Three Countries and Two Continents in One Day: Crossing the Strait of Gibraltar

View of Tangier with the Strait of Gibraltar in the background

Leaving Africa

After almost one month in Morocco, it was time for Claire and I to depart the continent of Africa.  From the port town of Tangier, Spain was in our sights (You can actually see Spain along the coast) and all we needed to to do was cross the legendary Strait of Gibraltar.  After spending a full day exploring what was once an international epicenter of cultures and home for beat poets (Tangier was an international zone divided by many countries until Moroccan independence) it was time to get on a boat.

The port city of Tangier, Morocco.  An epicenter of culture as it has been a crossroads between Africa and Europe for centuries.

Waking up in the wee hours of the morning, we rushed down the coast to get to Tangier Med Port.  The ferry boats themselves are very comfortable and even have movie theaters on board.  Crossing the Strait itself is pretty quick. It only takes one hour and a half to get from Tangier, Morocco to Algeciras, Spain.  Before we knew it, we were stepping onto the fringes of Europe.  With a new continent under our feet we set off to find a cheap hotel.  As we walked around looking, it didn’t quite feel like Spain just yet.

On the Spanish side of the border with British controlled Gibraltar in the background.  We were in Morocco, Africa just three hours before this photo was taken

While Spanish could be heard around every corner, the names of hotels and restaurants looked all too familiar to us.  Chawama and tajine, rather than tapas were sold along the streets and hotels signposted by the names of Marrakech and Fez dominated the skyline.  The fringes of Europe in Algeciras was clearly little Morocco.  Being tired of tajine, we saved our appetite for our next destination in Europe, Gibraltar.

Arriving at Gibraltar

Only a 30 minute bus ride from Algeciras lies Gibraltar, the rock that acts as the Jaws of the Mediterranean.  This narrow strip of land has been a strategic location since the Phoenicians first established a town here in order to control the Mediterranean.  Now, it belongs to the British thanks to Spain giving it to the United Kingdom as a gift a long time ago (smart idea?  Probably not).  As a consequence, Gibraltar is very, very British today.

Gibraltar has a very British feel to it, although the weather tells you that you’re certainly not anywhere near London

A Day in Gibraltar

Gibraltar is quite the oddity.  One moment you are walking through Spain, the next, after a quick glance of your passport at customs and you are on Winston Churchill Street.  British accents abound and little red phone booths dot many of the street corners.  This is an English town… dragged a few 100 km south into the Mediterranean.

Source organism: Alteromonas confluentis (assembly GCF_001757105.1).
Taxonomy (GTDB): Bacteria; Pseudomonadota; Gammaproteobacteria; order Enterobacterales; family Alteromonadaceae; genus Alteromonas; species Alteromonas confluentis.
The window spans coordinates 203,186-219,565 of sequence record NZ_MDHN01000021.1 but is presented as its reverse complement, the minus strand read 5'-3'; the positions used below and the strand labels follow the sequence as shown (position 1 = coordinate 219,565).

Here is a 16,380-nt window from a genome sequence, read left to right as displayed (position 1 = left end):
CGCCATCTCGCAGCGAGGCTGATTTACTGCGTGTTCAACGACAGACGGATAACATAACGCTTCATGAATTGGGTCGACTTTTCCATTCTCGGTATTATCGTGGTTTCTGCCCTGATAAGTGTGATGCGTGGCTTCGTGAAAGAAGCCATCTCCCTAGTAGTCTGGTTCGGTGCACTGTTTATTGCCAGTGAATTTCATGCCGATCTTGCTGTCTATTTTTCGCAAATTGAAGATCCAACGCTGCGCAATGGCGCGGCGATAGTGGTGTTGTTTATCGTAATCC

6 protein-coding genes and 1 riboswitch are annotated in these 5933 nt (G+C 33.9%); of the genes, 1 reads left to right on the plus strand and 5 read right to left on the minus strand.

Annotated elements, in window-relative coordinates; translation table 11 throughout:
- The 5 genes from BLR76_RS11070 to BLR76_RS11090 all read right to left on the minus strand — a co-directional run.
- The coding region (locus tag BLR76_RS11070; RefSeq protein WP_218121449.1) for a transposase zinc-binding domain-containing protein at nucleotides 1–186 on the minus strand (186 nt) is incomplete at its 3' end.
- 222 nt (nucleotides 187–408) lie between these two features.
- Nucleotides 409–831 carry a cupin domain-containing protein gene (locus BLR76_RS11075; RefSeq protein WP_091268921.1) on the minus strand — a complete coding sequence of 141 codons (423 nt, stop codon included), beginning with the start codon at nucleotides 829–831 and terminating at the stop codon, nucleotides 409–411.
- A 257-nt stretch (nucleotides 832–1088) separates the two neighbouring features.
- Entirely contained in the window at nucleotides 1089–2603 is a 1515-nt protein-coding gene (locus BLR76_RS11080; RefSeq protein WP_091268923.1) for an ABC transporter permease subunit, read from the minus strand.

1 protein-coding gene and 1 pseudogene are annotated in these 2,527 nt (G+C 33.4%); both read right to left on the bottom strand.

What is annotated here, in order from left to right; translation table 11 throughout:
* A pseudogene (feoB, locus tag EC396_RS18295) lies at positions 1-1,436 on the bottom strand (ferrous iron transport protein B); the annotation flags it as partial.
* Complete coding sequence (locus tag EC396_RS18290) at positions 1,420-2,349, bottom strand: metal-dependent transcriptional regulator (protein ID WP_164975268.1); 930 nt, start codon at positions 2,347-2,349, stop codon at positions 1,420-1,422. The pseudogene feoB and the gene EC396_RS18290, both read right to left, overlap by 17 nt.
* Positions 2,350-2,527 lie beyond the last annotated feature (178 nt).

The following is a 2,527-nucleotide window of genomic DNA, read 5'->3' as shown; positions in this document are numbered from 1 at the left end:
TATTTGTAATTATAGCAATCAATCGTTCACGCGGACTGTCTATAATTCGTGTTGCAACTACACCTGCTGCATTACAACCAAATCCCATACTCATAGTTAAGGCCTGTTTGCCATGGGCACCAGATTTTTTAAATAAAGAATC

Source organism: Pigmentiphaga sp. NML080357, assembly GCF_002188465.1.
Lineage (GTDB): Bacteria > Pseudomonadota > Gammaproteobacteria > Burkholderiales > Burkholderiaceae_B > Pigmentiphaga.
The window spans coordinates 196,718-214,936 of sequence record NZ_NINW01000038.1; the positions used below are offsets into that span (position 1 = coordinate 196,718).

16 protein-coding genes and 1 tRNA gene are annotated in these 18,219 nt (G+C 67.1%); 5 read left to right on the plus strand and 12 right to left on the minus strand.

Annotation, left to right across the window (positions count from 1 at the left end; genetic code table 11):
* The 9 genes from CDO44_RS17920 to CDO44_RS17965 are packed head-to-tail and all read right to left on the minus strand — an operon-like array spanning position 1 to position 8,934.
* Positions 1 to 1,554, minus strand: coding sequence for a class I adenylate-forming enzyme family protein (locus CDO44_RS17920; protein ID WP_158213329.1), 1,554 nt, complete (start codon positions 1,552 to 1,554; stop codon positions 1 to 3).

Gibraltar from above

Gibraltar, a cute little British town nestled under the towering rock of Gibraltar almost feels cheesy at first until your brain is able to process how on earth it is possible for this place to be a part of Britain.   Around town, pubs line the streets serving typical British fare with every restaurant serving Fish and Chips along with many different pies and stews.  Being only a few square kilometers, it is easy to get around most of the peninsula by foot.  For when your legs give up (or you’ve had one too man pints), you can catch a bus along most streets.  The highlight of this little town however, is getting out of it and up to the top of the rock.

There are several trails that lead up to the top of Gibraltar with the trail to the south being the most challenging.  We decided to take King Henry’s stairs most of the way up and were greeted by the peninsula’s most famous residents, the monkeys.  Keeping your distance from them is impossible as they loaf around on the narrow steps, seeming not be bothered by those who pass by.

What you lookin at?

To avoid any unwanted attention, do not have any food or plastic bags in your hands, otherwise you will become very popular, very fast (and not in a good way.)  The closer to the top you get, the more monkeys seem to appear.  Hitching free rides on the taxis that are climbing up the hill, these creatures seems to have a special friendship with these drivers as they call out the monkeys by name.  Many of the monkeys seem to just be asking for their photo to be taken, hanging out on the balcony with the entire sea behind them.

Taking a dip into the Strait

Don’t forget to look around at the landscape that encircles you after you get your fill of monkey pictures.  From the top, you can view the entire rock of Gibraltar, the town lying below, Spain, the Mediterranean Sea, Morocco, AND two different continents… that’s not too bad for one lookout point!

Gibraltar: A Quirky Place to Be

Gibraltar has been one of the more quirky travel experiences Claire and I have had.  Spending the day between 3 different currencies, 3 different languages, two continents, and 3 countries definitely doesn’t happen very often while traveling.  Gibraltar makes for an excellent day trip for your travels around southern Spain.  While you are in town, grab some British pub grub, knock back a pint, and take a trip to the UK while enjoying the Mediterranean sun.

Claire and I at the top of the rock

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